Sons & Daughters fans will be thrilled to learn that Via Vision Entertainment will be releasing the complete second season of the serial on DVD on the 3rd March.
Pictured above: Left: The complete second season of Sons & Daughters is coming to DVD. Right: The first 148 episodes of A Country Practice are being re-released.
In these thrilling episodes, David Palmer (Tom Richards) will find himself banged up in prison after being wrongly accused of murder.
Scheming Patricia Hamilton (Rowena Wallace) is heading for a full-blown nervous breakdown, and divorce could be on the cards for young lovers Kevin (Stephen Comey) and Lynn (Antonia Murphy). Elsewhere Barbara Armstrong (Cornelia Frances) needs lifesaving brain surgery after being kicked in the head by a horse, and former prostitute Jill Taylor (Kim Lewis) is raped by mechanic Terry Hansen (Andrew Clarke). Fiona Thompson (Pat McDonald) is left reeling when she learns that the rapist could be her ‘dead’ son, and ruthless Dee Morrell (Mary Ward) has decided that playboy Wayne Hamilton (Ian Rawlings) will father her grandchild.
Patricia (Rowena Wallace) plots her next move in Sons & Daughters
Via Vision will also be re-issuing the first 148 episodes of A Country Practice on the 17th of March. In these episodes, Dr Terence Elliott (Shane Porteous) turns to the grog in order to escape from the painful memories of his son’s tragic death, and he will end up as a patient in his own hospital after suffering a heart attack.
Confusion reigns when clueless plumber Bob ‘Boxhead’ Hatfield (Gordon Piper) is asked to install a bidet, and wedding bells toll for Shirley Dean (Lorrae Desmond) and local copper Frank Gilroy (Brian Wenzel). Male nurse Brendan Jones (Shane Withington) is thrilled when his free-spirited wife Molly (Anne Tenney) gives birth to a baby girl, and Miss Bird (Colleen Clifford) finds herself at the mercy of the sadistic staff of a nursing home.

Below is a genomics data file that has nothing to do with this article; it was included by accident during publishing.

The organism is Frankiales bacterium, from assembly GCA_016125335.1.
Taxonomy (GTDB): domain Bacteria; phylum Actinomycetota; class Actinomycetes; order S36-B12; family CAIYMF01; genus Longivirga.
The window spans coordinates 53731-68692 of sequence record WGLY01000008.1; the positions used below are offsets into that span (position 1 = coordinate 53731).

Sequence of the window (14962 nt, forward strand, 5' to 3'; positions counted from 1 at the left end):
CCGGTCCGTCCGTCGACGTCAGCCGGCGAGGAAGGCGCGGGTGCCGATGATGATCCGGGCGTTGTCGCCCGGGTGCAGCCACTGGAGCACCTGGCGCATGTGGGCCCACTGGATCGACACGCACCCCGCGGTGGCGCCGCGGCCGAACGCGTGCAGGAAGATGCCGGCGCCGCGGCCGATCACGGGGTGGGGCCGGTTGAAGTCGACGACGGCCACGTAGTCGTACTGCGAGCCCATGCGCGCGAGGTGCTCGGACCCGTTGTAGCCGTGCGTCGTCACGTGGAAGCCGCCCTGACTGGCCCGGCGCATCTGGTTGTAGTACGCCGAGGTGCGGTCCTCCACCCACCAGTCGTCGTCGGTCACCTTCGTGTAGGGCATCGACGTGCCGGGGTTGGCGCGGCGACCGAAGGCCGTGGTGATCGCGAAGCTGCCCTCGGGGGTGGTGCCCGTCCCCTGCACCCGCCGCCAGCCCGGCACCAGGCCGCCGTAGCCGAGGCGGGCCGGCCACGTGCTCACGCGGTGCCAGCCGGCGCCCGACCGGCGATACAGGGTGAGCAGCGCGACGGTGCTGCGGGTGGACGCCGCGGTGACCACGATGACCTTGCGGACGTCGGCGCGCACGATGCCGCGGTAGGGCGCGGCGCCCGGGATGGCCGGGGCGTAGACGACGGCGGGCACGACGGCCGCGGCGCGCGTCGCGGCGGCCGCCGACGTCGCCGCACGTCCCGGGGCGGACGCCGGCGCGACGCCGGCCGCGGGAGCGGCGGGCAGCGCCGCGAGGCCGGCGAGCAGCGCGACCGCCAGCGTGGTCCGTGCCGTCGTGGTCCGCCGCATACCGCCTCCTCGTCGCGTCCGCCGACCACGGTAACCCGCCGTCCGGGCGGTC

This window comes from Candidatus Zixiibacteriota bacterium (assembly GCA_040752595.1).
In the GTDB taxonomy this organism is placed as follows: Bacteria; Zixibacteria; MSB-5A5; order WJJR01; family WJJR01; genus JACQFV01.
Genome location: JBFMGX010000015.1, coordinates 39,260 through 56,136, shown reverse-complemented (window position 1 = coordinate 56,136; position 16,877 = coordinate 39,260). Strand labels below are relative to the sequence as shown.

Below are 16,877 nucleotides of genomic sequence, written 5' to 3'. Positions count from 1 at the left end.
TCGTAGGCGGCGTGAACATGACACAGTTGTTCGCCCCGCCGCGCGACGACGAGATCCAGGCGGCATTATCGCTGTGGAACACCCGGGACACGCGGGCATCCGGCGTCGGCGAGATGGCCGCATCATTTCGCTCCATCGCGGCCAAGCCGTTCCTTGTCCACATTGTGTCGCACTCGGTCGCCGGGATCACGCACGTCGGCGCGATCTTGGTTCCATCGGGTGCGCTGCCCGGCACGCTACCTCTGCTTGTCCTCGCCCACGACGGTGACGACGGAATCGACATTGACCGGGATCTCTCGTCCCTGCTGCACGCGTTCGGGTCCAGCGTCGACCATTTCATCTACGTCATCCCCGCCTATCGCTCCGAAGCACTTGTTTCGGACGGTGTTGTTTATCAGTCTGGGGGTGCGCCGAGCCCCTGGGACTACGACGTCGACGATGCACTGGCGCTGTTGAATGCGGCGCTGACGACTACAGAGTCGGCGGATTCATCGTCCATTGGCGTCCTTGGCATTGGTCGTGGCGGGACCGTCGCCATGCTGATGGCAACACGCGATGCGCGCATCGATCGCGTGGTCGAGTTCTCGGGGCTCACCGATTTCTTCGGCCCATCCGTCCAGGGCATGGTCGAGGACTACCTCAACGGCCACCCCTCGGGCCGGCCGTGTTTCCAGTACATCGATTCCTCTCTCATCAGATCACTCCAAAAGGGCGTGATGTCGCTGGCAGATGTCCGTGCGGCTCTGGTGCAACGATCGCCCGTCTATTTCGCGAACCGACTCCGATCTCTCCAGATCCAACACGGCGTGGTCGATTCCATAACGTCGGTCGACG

The medics at the Bush Nursing Hospital have to deal with an endless stream of patients including the victims of a major bus crash, and an agoraphobic woman who attempts to self-induce an abortion for fear that she’ll give birth to another Down’s Syndrome child.
Guest artists appearing in these episodes include Ros Wood, Rebecca Gilling, Louise Howitt and Ric Herbert from The Young Doctors; Tom Richards, Pat McDonald, Belinda Giblin, Peter Phelps and Leila Hayes from Sons & Daughters; Maggie Dence, Moya O’Sullivan, Tom Oliver, Jackie Woodburne and Terence Donovan from Neighbours; Judy Nunn, Ray Meagher, Roger Oakley, Debra Lawrence and Norman Coburn from Home & Away; Les Dayman from E Street; Michael Caton, Norman Yemm and Gerry Duggan from The Sullivans; and Vincent Ball from Crossroads. Other well-known faces cropping up in the action include Aileen Britton, Willie Fennell, Joseph Furst, Baz Luhrmann, John Ewart, Quennie Ashton, Joy Hruby, Margo Lee, Mary Ward, Lois Ramsey, Wallas Eaton, Georgie Sterling, and Slim De Grey.
Left: Learn of classic swindles in You Can’t Win. Middle: Legal matters come to the fore in Famous Jury Trials. Right: There are laughs galore in How Green Was My Cactus.
Grace Gibson Productions have released another batch of Australian radio classics on CD, USB, and as digital downloads. In the latest volume of the political satire How Green Was My Cactus we encounter bogan staples, the new united nut, and savour the delights of airline food.
You Can’t Win, narrated by Howard Craven, introduces us to some of the fantastic swindles that have taken place around the world. We hear the true stories of men and women who have been done down by wideboys, meet cunning fraudsters and smooth tricksters. Those featured include the Baron of Budapest, the convict who became a count, Pretty Boy Floyd, the man who broke the bank at Monte Carlo, and Perth-born Gerald Hope whose ambition in life was to make good the bad way.
Famous Jury Trials is due for release later this month. This classic serial dramatises actual court files from around the world and explores an array of fascinating cases including those involving high treason, murder, robbery, and a situation where a jury must decide whether a person can be convicted on circumstantial evidence.
Photo’s copyright Via Vision Entertainment/Grundy Organization/Fremantle Australia; Via Vision Entertainment/JNP; IRS Grace Gibson Productions.